Is Python the Esperanto of programming languages?

Alex Martelli aleax at aleax.it
Mon Mar 24 11:45:25 CET 2003


Isaac To wrote:
   ...
> [One interesting observation: in English, if we say "I ate three birthday
> cakes today", it is understood as "three whole birthday cakes", although
> it
> is quite inconceivable that one can eat three cakes in a day.  To be

I gather you don't have teenage children who are physically active in 
sports?

> correct one has to say "I ate three slices of birthday cakes today", which
> becomes
> exactly the same structure as Chinese.  More interestingly, in English the
> above sentence implies that you ate three slices of three different cakes,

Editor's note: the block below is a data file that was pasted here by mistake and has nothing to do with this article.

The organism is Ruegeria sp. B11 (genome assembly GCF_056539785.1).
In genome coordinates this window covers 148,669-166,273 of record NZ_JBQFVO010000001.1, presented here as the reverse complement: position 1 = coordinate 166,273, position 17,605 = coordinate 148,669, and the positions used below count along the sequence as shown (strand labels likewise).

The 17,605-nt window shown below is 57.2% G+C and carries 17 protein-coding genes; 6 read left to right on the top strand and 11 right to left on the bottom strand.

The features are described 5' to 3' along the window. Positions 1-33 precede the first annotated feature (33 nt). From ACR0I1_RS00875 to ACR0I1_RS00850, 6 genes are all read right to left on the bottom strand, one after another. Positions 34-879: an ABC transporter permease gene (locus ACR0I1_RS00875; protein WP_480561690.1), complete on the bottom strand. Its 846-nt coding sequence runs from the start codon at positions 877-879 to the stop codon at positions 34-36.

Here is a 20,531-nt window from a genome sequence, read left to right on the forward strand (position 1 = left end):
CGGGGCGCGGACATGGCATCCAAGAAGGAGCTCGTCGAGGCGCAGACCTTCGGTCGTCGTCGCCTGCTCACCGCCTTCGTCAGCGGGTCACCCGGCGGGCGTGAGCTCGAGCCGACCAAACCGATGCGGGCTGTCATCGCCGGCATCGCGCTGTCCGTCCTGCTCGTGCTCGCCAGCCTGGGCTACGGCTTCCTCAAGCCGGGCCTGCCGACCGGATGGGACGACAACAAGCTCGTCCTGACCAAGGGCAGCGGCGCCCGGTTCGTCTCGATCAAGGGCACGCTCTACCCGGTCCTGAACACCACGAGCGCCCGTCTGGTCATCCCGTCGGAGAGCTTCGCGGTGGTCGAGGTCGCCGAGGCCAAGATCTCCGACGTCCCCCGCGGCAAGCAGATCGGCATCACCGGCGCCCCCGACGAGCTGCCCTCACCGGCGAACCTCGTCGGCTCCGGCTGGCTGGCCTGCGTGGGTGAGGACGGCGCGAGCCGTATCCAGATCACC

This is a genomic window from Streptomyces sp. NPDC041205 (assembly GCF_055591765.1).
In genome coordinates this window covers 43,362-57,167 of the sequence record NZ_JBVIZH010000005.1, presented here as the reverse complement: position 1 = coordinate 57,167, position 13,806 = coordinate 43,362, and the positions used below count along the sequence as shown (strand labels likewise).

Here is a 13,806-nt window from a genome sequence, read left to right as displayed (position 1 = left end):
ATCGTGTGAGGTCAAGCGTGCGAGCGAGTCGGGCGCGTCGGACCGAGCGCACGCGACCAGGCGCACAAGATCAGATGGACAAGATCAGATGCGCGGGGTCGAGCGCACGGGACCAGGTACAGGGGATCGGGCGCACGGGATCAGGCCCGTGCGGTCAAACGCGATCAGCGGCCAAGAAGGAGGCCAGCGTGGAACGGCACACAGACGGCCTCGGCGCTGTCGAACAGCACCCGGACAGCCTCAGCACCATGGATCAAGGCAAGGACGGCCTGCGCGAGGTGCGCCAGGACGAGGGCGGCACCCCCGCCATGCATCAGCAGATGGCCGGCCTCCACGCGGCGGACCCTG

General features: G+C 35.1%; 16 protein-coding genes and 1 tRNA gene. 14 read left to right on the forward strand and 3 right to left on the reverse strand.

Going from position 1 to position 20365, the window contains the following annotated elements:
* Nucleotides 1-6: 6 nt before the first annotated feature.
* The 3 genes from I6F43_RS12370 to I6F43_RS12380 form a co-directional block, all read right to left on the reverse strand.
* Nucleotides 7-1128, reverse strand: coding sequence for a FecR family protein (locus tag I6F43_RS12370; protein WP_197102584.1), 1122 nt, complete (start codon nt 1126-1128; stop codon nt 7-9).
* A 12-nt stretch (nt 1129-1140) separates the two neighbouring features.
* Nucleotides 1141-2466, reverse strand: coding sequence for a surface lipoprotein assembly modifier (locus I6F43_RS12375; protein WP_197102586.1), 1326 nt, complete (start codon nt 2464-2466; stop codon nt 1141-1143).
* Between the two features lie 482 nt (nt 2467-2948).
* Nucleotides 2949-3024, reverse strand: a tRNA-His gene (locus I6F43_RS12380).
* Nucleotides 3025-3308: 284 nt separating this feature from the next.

> and if you don't mean that you have to say "I ate three slices of the
> birthday cake today", and there is no way to leave it unspecified---even

Actually, "I ate three slices of birthday cake today" *DOES* leave it
unspecified whether it was slices of the same cake or of different ones,
and I think it's the most natural and idiomatic form in this case.  So,
I just think you choose a bad specific example to illustrate what no
doubt remains a valid overall point.


Alex





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